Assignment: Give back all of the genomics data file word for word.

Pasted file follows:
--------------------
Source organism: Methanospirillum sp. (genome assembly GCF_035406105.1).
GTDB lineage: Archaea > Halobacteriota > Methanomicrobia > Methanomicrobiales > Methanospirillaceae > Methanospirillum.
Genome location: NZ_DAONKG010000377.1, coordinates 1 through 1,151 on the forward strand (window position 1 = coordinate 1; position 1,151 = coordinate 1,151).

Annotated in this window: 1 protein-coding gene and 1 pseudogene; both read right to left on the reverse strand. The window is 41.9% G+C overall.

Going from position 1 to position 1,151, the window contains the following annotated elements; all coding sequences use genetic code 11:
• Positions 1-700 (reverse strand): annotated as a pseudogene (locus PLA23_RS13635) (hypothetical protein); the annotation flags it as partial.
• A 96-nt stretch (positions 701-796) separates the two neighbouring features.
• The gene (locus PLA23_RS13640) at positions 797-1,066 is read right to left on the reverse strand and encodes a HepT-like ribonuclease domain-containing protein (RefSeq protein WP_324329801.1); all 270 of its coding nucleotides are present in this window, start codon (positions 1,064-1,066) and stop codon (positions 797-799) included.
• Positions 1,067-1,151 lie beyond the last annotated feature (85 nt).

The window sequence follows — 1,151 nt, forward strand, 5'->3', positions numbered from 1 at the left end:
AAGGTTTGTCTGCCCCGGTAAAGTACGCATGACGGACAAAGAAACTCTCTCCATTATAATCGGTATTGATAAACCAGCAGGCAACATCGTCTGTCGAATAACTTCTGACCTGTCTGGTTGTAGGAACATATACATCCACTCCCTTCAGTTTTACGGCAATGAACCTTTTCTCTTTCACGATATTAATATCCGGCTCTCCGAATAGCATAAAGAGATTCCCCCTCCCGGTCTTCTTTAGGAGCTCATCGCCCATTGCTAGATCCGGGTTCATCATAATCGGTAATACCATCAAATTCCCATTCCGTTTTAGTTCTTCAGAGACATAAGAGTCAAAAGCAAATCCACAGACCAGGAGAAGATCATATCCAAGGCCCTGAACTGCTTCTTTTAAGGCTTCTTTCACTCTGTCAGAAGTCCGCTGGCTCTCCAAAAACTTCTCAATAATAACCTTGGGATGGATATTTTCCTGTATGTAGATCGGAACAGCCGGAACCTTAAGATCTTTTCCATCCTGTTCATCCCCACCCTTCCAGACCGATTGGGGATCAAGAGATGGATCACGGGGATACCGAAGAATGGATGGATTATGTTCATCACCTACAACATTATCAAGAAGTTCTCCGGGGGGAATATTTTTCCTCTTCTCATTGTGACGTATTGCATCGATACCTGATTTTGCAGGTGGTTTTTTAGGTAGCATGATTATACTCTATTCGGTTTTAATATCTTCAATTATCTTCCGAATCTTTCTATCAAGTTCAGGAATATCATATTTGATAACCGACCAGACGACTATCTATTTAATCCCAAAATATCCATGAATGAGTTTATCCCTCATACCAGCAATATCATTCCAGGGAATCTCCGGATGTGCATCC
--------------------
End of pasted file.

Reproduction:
Source organism: Methanospirillum sp. (genome assembly GCF_035406105.1).
GTDB lineage: Archaea > Halobacteriota > Methanomicrobia > Methanomicrobiales > Methanospirillaceae > Methanospirillum.
Genome location: NZ_DAONKG010000377.1, coordinates 1 through 1,151 on the forward strand (window position 1 = coordinate 1; position 1,151 = coordinate 1,151).

Annotated in this window: 1 protein-coding gene and 1 pseudogene; both read right to left on the reverse strand. The window is 41.9% G+C overall.

Going from position 1 to position 1,151, the window contains the following annotated elements; all coding sequences use genetic code 11:
• Positions 1-700 (reverse strand): annotated as a pseudogene (locus PLA23_RS13635) (hypothetical protein); the annotation flags it as partial.
• A 96-nt stretch (positions 701-796) separates the two neighbouring features.
• The gene (locus PLA23_RS13640) at positions 797-1,066 is read right to left on the reverse strand and encodes a HepT-like ribonuclease domain-containing protein (RefSeq protein WP_324329801.1); all 270 of its coding nucleotides are present in this window, start codon (positions 1,064-1,066) and stop codon (positions 797-799) included.
• Positions 1,067-1,151 lie beyond the last annotated feature (85 nt).

The window sequence follows — 1,151 nt, forward strand, 5'->3', positions numbered from 1 at the left end:
AAGGTTTGTCTGCCCCGGTAAAGTACGCATGACGGACAAAGAAACTCTCTCCATTATAATCGGTATTGATAAACCAGCAGGCAACATCGTCTGTCGAATAACTTCTGACCTGTCTGGTTGTAGGAACATATACATCCACTCCCTTCAGTTTTACGGCAATGAACCTTTTCTCTTTCACGATATTAATATCCGGCTCTCCGAATAGCATAAAGAGATTCCCCCTCCCGGTCTTCTTTAGGAGCTCATCGCCCATTGCTAGATCCGGGTTCATCATAATCGGTAATACCATCAAATTCCCATTCCGTTTTAGTTCTTCAGAGACATAAGAGTCAAAAGCAAATCCACAGACCAGGAGAAGATCATATCCAAGGCCCTGAACTGCTTCTTTTAAGGCTTCTTTCACTCTGTCAGAAGTCCGCTGGCTCTCCAAAAACTTCTCAATAATAACCTTGGGATGGATATTTTCCTGTATGTAGATCGGAACAGCCGGAACCTTAAGATCTTTTCCATCCTGTTCATCCCCACCCTTCCAGACCGATTGGGGATCAAGAGATGGATCACGGGGATACCGAAGAATGGATGGATTATGTTCATCACCTACAACATTATCAAGAAGTTCTCCGGGGGGAATATTTTTCCTCTTCTCATTGTGACGTATTGCATCGATACCTGATTTTGCAGGTGGTTTTTTAGGTAGCATGATTATACTCTATTCGGTTTTAATATCTTCAATTATCTTCCGAATCTTTCTATCAAGTTCAGGAATATCATATTTGATAACCGACCAGACGACTATCTATTTAATCCCAAAATATCCATGAATGAGTTTATCCCTCATACCAGCAATATCATTCCAGGGAATCTCCGGATGTGCATCC